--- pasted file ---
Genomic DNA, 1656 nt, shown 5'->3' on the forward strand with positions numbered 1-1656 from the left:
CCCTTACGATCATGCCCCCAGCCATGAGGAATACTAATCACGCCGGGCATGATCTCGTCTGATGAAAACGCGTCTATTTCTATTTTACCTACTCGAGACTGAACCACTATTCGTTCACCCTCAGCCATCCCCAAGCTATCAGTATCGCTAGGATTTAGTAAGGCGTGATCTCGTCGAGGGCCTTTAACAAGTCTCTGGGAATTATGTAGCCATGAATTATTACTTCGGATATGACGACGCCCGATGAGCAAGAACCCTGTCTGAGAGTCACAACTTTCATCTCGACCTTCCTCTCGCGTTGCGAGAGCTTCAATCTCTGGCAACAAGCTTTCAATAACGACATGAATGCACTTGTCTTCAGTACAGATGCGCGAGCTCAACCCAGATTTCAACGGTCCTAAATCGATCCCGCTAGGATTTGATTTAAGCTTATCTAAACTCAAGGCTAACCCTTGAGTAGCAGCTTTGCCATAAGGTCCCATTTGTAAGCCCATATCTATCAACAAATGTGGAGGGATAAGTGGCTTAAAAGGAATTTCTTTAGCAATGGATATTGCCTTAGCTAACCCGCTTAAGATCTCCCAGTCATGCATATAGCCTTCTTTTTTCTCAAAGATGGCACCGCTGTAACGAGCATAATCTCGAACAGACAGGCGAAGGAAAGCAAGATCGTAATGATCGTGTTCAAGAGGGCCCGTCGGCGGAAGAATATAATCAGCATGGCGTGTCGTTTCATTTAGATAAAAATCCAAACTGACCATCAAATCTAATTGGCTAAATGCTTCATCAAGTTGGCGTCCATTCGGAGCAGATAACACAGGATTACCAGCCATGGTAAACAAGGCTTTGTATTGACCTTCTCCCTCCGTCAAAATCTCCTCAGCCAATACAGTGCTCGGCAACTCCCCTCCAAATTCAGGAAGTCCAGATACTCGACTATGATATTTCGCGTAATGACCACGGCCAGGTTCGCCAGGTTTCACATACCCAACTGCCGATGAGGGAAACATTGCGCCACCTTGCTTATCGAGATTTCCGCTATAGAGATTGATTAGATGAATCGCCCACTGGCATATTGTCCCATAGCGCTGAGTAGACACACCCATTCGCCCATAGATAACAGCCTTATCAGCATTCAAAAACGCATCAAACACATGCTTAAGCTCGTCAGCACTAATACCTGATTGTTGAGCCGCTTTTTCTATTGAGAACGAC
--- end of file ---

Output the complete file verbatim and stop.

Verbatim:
Genomic DNA, 1656 nt, shown 5'->3' on the forward strand with positions numbered 1-1656 from the left:
CCCTTACGATCATGCCCCCAGCCATGAGGAATACTAATCACGCCGGGCATGATCTCGTCTGATGAAAACGCGTCTATTTCTATTTTACCTACTCGAGACTGAACCACTATTCGTTCACCCTCAGCCATCCCCAAGCTATCAGTATCGCTAGGATTTAGTAAGGCGTGATCTCGTCGAGGGCCTTTAACAAGTCTCTGGGAATTATGTAGCCATGAATTATTACTTCGGATATGACGACGCCCGATGAGCAAGAACCCTGTCTGAGAGTCACAACTTTCATCTCGACCTTCCTCTCGCGTTGCGAGAGCTTCAATCTCTGGCAACAAGCTTTCAATAACGACATGAATGCACTTGTCTTCAGTACAGATGCGCGAGCTCAACCCAGATTTCAACGGTCCTAAATCGATCCCGCTAGGATTTGATTTAAGCTTATCTAAACTCAAGGCTAACCCTTGAGTAGCAGCTTTGCCATAAGGTCCCATTTGTAAGCCCATATCTATCAACAAATGTGGAGGGATAAGTGGCTTAAAAGGAATTTCTTTAGCAATGGATATTGCCTTAGCTAACCCGCTTAAGATCTCCCAGTCATGCATATAGCCTTCTTTTTTCTCAAAGATGGCACCGCTGTAACGAGCATAATCTCGAACAGACAGGCGAAGGAAAGCAAGATCGTAATGATCGTGTTCAAGAGGGCCCGTCGGCGGAAGAATATAATCAGCATGGCGTGTCGTTTCATTTAGATAAAAATCCAAACTGACCATCAAATCTAATTGGCTAAATGCTTCATCAAGTTGGCGTCCATTCGGAGCAGATAACACAGGATTACCAGCCATGGTAAACAAGGCTTTGTATTGACCTTCTCCCTCCGTCAAAATCTCCTCAGCCAATACAGTGCTCGGCAACTCCCCTCCAAATTCAGGAAGTCCAGATACTCGACTATGATATTTCGCGTAATGACCACGGCCAGGTTCGCCAGGTTTCACATACCCAACTGCCGATGAGGGAAACATTGCGCCACCTTGCTTATCGAGATTTCCGCTATAGAGATTGATTAGATGAATCGCCCACTGGCATATTGTCCCATAGCGCTGAGTAGACACACCCATTCGCCCATAGATAACAGCCTTATCAGCATTCAAAAACGCATCAAACACATGCTTAAGCTCGTCAGCACTAATACCTGATTGTTGAGCCGCTTTTTCTATTGAGAACGAC